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Between the living and the dead

'Vesuvius' needs stronger humanity

UNION-TRIBUNE ARTS CRITIC

May 9, 2005


KEN HOWARD
The Man (Tony Ward) and the Woman (Natacha Roi) take cover during an earthquake in the world premiere of "Vesuvius," an ambitious and often poetic play now at the South Coast Repertory Theatre.
COSTA MESA – In A.D. 79, Mount Vesuvius erupted violently, wiping the city of Pompeii from the Italian countryside. For centuries, the city's exact location was unknown; its fate was illuminated principally through the efforts of Pliny the Younger, who observed events from a safe distance and recorded his impressions (along with eyewitness accounts of the death of his uncle, Pliny the Elder) in a pair of letters to the Roman historian and writer Tacitus.

That cataclysmic upheaval serves many functions in "Vesuvius," Lucinda Coxon's poetic, ambitious yet unrealized play, now in its world premiere on the Julianne Argyros Stage at South Coast Repertory Theatre.


DATEBOOK

"Vesuvius"
7:45 p.m. Tuesdays-Fridays; 2 and 7:45 p.m. Saturdays and Sundays through May 15; Julianne Argyros Stage, South Coast Repertory Theatre, 655 Town Center Drive, Costa Mesa; $27 to $56; (714) 708-5555; www.scr.org

The action unfolds mainly in Naples, near the ruined city, and the principal characters (known only as the Man and the Woman) share an interest in the volcano's ancient history. More problematically, the volcano becomes the play's central and rather overbearing metaphor for the characters' personal grief and for the calamitous events of Sept. 11, 2001.

The connection between past and present upheavals is established in an introductory lecture/slide show given by the Woman (Natacha Roi), a British forensic anthropologist who (we eventually learn) has earned a considerable reputation for her work uncovering the grisly secrets of burial sites and mass graves around the world.

The inhabitants of ancient Pompeii, she notes, chose to settle on a "remarkably hostile bit of earth" that sought to "buck them off." Of course, "we too live cheek by jowl with disaster," she says, and the note of grief that creeps into Roi's voice feels both personal and communal, promising a moody, provocative meditation on past events and present realities.

The action soon switches to Naples, where the Woman has gone on a foundation-sponsored academic retreat. She is weary of her emotionally taxing work, and seeks peace and solitude, so she isn't pleased to find the Man (Tony Ward), a geologist from New Zealand, also living in the foundation's quarters.

Roi's emotionally cut-off Woman is tormented by the dead – the people she tries to "give an identity" through her forensic work, and also her brother, whose demise was a tragic consequence of Down syndrome. Through a series of scenes with her doctor (David Paul Francis) and her brother's friend, the Girl (Jennifer Hinds), she attempts to name her fears and put them to rest.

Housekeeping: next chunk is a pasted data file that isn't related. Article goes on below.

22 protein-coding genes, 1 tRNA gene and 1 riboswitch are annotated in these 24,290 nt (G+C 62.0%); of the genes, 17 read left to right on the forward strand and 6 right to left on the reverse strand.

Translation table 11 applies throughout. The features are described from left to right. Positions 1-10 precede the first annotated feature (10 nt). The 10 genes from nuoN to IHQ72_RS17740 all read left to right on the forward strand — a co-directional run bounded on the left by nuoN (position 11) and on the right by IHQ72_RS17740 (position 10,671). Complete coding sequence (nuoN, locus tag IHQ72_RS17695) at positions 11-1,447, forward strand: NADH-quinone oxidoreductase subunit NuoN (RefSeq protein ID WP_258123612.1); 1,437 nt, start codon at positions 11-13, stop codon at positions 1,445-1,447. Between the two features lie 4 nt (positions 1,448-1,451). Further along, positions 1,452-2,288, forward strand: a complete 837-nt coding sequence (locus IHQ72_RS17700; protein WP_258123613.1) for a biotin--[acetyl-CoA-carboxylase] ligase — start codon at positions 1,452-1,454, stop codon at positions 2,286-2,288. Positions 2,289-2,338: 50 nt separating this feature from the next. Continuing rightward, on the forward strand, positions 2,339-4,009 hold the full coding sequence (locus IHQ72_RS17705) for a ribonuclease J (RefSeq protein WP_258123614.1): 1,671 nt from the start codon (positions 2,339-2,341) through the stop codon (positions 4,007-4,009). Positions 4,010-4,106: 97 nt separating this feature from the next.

Ward's Man comes to Naples with a ghost of his own – he is struggling to complete a popular book about volcanos that was inspired by his dead friend Miguel (Bobby Plasencia). Miguel's spectral appearances (like Roi's scenes with Francis and Hinds) fill in the Man's history. The collective aim of all these scenes is to suggest the force of memory, which blurs the line between the real and the remembered.

Initially contentious and defeatingly allegorical, the burgeoning relationship between Roi's Woman and Ward's Man is the principle and weakly effective engine for a story that weaves coyly back and forth in time, coaxing links between the characters' personal histories and the collective sorrows of ancient Pompeii and contemporary New York.

Suffering, loss, the ghosts of the dead, the interplay between the past we think we remember, the present we only ever seem to glimpse indirectly, and the future we can only imagine – Coxon is mining rich territory here. Her writing, too, is often lovely, so that it's hard to shake the impression that there's something wonderful buried somewhere in this promising, frustratingly abstract stage work.

Coxon is obviously a deep thinker with a poetic flare, but she struggles to give us flesh-and-blood characters to care about. Oddly (and perhaps this is part of the problem) her characters are all at least initially strangers to each other, and we don't really buy the way their relationships jell over time. As they struggle to make contact with each other, Coxon's ideas waft around, unmoored by real people, and unable, despite their great promise, to lay claim to the heart. In "Vesuvius," Coxon makes all kinds of interesting connections. But she fails, crucially, to make an emotional connection.

Playwright: Lucinda Coxon. Director: David Emmes. Set: Christopher Barreca. Costumes: Nephelie Andonyadis. Lighting: Tom Ruzika. Sound: Lindsay Jones. Video/projection: Austin Switser. Cast: Natacha Roi, Tony Ward, Bobby Plasencia, David Paul Francis, Jennifer Hinds.


Jennifer de Poyen: (619) 293-1277; jennifer.depoyen@uniontrib.com








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